One of the new tech-savvy generation of the Ofer family at Eastern Pacific Shipping has taken up the task of bringing innovation to the Singapore-based shipping industry through a joint project with giant US seed accelerator Techstars.
Gil Ofer has been joined at the EPS MaritimeTech Accelerator Powered by Techstars (EPMAT) by Dhritiman Hui, Techstars managing director in Singapore.
EPMAT is inviting applications from 10 companies to undergo a three-month programme of research and development, mentorship and collaboration in the Eastern Pacific offices, where they will be surrounded by investors and people from across all shipping sectors.
Applications are being accepted until 7 July, and each start-up will pitch its newly polished business to potential investors or partners during a demonstration day next February.
Ofer represents the younger generation working their way up the ranks of a family-owned shipping dynasty founded by the late Sammy Ofer. After graduating from Harvard in 2017 with a degree in economics and sociology, he co-founded tech-media company IMGN Media, before joining Eastern Pacific as business development manager last July. EPMAT was launched in January this year and he assumed his new title of head of open innovation in April.
Hui’s career began in the corporate offices of AP Moller-Maersk and the BW Group. He spent nine years with BW Ventures as director of investments before joining Techstars last June.
The seeds of EPMAT’s formation came shortly after Ofer joined Eastern Pacific.
“Going from the dynamic, fast-moving tech-media industry to shipping was a bit of a shock,” he admits.
“Walking around the office, I could see that while people were not against change, there was a corporate inertia that prevented it from happening. The same issue was also relevant at sea.
“I quickly understood that we needed to do something to redesign and revamp our processes, the way we work, how we take advantage of technology.
“To do it from new would have taken five years. Then I met Techstars and was intrigued. Why spend the next five years developing a corporate venture on our own when we could leapfrog ahead and do it in one?”
Hui appears equally pleased to have met Ofer and Eastern Pacific.
“My career has been a mix of shipping and investing,” he says. “I have always been interested in start-ups and new technologies.
“Coming from a shipping background, I have always thought that there is a fantastic opportunity to do stuff with technology to improve the industry.
“Techstars has a phenomenal reach from within the tech space, so it was a great opportunity to team up with Gil and Eastern Pacific.”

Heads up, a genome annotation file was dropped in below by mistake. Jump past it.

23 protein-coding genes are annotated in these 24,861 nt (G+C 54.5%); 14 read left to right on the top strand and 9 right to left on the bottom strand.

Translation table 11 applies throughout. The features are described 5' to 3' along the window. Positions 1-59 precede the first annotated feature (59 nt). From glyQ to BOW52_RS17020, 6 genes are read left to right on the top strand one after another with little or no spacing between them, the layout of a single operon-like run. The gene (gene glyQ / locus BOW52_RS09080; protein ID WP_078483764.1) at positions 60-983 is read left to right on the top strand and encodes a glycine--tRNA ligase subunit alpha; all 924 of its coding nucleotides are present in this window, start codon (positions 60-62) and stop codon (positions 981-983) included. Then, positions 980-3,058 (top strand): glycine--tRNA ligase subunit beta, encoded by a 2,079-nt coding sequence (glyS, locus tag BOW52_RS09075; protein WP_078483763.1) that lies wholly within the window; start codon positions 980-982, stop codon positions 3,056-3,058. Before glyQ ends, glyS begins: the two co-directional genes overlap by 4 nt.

Hui tells TradeWinds that shipping has been largely overlooked by tech innovators, while the journey for start-ups in the industry can be quite challenging.
“If a start-up is consumer-aimed, it is possible to experiment at a low cost,” he says. “It is different when they need to experiment onboard a ship. They therefore have to partner with a large vessel operator. They also recognise the benefits of working with such a partner.
“Investors and venture capitalists are willing to fund much more than before. While they are always looking for new verticals to invest in, they like to invest with large brands.”
Techstars, whose portfolio has market capitalisation of more than $18bn, fits that bill, as does Eastern Pacific, with a managed fleet of around 100 ships spanning many sectors.
Ofer and Hui say it is too early to know what will come out of the process. They claim to have received a strong response from start-ups within the shipping space, as well as tech companies not necessarily working in the maritime field that are looking to see how they can adapt their technology to the industry.
“We are talking to a whole lot of people worldwide,” Hui says. “We are having a lot of back-and-forth conversations with these entrepreneurs.”
As they wait to see what innovative ideas EPMAT will generate, Ofer and Hui share some of their own ideas with TradeWinds on how shipping could benefit from technology.
Hui suggests that better interfaces between shipping companies and cargo owners, using software designed round what the customers require, would be of great value, as would improvements to workflow processes ashore.
He is especially interested in the potential for new designs and materials used for building ships.
He suggests that better interfaces between shipping companies and cargo owners, using software designed round what the customers require, would be of great value, as would improvements to workflow processes ashore.
He is especially interested in the potential for new designs and materials used in shipbuilding.
Ofer is keen on the development of sensors and software to optimise the management of vessels at sea in the short term. “Why should we not be like other industries that have shown that it can be done in real time, like the aviation industry?” he asks.
In the longer term, Ofer sees autonomous ships as the area where technology can provide the most value.
“Perhaps the biggest contribution an accelerator programme such as EPMAT will make will be to provide shipping with a new, innovative culture that will make it a lot easier for the industry to attract young people,” he adds.
“I don’t think fresh college graduates are looking for a role in shipping. A fresh perspective is needed to bring in the younger generation, both in offices and at sea.”
Both partners have agreed to run EPMAT for three years. If it proves successful, it will be extended.